The Trump agenda appears to start with the idea that Mr. Trump as a successful businessman, which the President attributes largely to his negotiating skills, can find a modus vivendi on many bilateral U.S.-Russia issues including Syria, cyber issues, and Ukraine. Already he has begun to change things regarding CIA support for opposition groups in Syria, and Russia and the United States are working on some sort of cooperative alliance on cyber security.  It is just as likely that the Ukrainian issue is also within their discussions and – to venture a guess – it is some sort of lease deal for the Crimea and a settlement of the insurgency in east Ukraine that may well be under active discussion.

Mr. Trump’s problem is that he is a very weak president, torn by internal dissension including from his National Security Advisor and his Defense Secretary, and without any real Congressional support.  Any deal with the Russians could cause a furor and expose Mr. Trump to public humiliation over his efforts at negotiation with an international rival, particularly if the deal was on Ukraine.  Therefore, Trump is walking on grenades, any one of which can explode at any time.

The surprise for the Russians is that Mr. Trump won the election. In an effort to demonstrate his skill in foreign affairs, Trump is now working to reorder America’s policy in various ways, particularly as regards the Russians. But if he continues to pursue his agenda without building support inside his own administration and on Capitol Hill, he will lose.  The result is all of this may backfire on the Russians and Putin.  Instead of bloodying Hillary, Putin’s nose may be bleeding as Russia faces a militarily stronger United States with an energy surplus and a president increasingly frustrated but determined to find a “success.”

Former CIA Director John Brennan has given an interview in which he made three points about the Russians and President Donald Trump. In reverse order:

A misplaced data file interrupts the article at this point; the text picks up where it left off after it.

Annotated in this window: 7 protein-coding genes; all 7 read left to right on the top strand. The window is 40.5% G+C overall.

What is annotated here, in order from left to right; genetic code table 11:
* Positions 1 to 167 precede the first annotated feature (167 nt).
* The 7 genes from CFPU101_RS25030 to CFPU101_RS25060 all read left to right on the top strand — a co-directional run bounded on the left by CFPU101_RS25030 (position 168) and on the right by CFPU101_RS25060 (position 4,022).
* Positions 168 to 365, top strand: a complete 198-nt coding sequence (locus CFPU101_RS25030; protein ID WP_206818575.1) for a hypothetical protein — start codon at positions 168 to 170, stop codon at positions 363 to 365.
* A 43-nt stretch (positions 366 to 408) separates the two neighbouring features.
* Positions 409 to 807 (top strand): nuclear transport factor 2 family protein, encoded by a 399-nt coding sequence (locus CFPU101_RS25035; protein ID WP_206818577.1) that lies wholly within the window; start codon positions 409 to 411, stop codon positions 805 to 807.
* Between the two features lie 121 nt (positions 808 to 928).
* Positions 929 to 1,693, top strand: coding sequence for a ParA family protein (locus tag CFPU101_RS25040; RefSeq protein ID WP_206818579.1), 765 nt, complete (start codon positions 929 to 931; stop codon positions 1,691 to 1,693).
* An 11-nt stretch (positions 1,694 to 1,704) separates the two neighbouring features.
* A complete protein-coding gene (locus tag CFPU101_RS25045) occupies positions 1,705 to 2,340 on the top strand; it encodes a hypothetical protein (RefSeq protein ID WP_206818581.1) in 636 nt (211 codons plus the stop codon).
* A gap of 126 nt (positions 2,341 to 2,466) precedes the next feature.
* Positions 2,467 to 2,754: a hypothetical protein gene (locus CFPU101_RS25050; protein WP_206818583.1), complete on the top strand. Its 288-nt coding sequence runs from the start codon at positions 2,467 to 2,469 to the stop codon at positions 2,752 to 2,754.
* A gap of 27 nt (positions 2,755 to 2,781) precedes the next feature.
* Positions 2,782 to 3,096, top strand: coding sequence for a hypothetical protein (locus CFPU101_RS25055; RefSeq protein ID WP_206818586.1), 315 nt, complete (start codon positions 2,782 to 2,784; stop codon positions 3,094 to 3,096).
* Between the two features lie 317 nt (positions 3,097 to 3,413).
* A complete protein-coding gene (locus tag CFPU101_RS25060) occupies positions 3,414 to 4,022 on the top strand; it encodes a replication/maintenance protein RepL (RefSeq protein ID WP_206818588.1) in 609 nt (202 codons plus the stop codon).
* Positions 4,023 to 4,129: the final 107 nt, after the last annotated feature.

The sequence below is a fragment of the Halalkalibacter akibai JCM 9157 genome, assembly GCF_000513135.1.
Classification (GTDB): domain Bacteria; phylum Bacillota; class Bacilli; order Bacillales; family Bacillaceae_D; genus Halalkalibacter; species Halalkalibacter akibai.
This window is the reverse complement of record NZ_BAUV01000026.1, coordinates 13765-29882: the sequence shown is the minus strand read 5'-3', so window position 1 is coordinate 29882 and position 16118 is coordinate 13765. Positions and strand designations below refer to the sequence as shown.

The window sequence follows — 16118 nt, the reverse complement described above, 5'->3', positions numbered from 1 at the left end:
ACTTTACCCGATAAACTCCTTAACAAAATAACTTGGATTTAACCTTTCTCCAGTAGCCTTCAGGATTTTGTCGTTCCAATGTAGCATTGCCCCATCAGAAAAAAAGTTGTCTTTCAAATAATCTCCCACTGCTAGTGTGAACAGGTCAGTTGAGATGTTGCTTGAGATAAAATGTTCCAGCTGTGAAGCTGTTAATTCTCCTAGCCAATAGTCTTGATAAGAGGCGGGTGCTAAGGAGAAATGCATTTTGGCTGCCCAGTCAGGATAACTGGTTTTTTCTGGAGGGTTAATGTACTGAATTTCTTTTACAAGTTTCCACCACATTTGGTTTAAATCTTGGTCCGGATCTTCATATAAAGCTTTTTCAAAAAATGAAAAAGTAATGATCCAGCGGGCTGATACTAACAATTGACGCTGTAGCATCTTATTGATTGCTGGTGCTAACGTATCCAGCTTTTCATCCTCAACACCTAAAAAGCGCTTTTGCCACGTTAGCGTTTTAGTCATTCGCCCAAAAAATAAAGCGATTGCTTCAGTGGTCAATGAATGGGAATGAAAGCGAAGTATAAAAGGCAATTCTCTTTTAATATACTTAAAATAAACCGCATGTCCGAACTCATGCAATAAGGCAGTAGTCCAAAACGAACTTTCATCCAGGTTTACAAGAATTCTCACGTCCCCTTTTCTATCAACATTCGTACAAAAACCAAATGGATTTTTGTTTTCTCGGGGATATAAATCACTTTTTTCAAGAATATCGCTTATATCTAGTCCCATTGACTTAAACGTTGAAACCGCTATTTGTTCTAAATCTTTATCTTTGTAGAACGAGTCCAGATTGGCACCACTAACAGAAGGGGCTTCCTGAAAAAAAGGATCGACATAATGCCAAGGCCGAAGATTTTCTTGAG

• Mr. Trump is a very selective consumer of U.S. intelligence and rejects what he does not like or support. This creates problems within the U.S. intelligence establishment and, to some degree undermines the CIA’s credibility abroad. 
  • Regarding cyber operations to respond to Russian attacks on the U.S. electoral system, he noted that it was important in the Obama administration to avoid a cycle of actions and retaliation that in the end would just be disruptive. 
  • Russia’s intention in attacking Hillary Clinton’s campaign, in Brennan’s view, was to bloody Mrs. Clinton before she was elected in the hope of making her a weaker President.  Though unstated, it appears that Director Brennan, who says the Russian operation was directly ordered by Vladimir Putin, believes that Putin regarded Trump as much less of a threat to Russian interests than Mrs. Clinton.

It is a rather odd conclusion, but one that has merit nonetheless. It is odd because unlike Mrs. Clinton, Donald Trump favored a very strong U.S. military and significant increases in U.S. defense spending. That was not a position of Mrs. Clinton or of the Obama administration, though she claimed she wanted to do more than Obama. Why is it, then, that Putin would favor a president leading a reinvigorated U.S. military?

The answer may lie with Russia’s perception of its own standing vis a vis the United States. From the Russian point of view, the United States could defeat Russia just by spending more and by using its industrial might to turn out ever more sophisticated weapons. While Russia has clearly modernized its military and its weapons, it is a long way from being able to deploy any significant number of weapons systems, especially front-line aircraft (such as the stealthy Su-35), and land forces, including its new tank (the T-14 Armata), which would be important if the Russians had any military ambitions in Europe.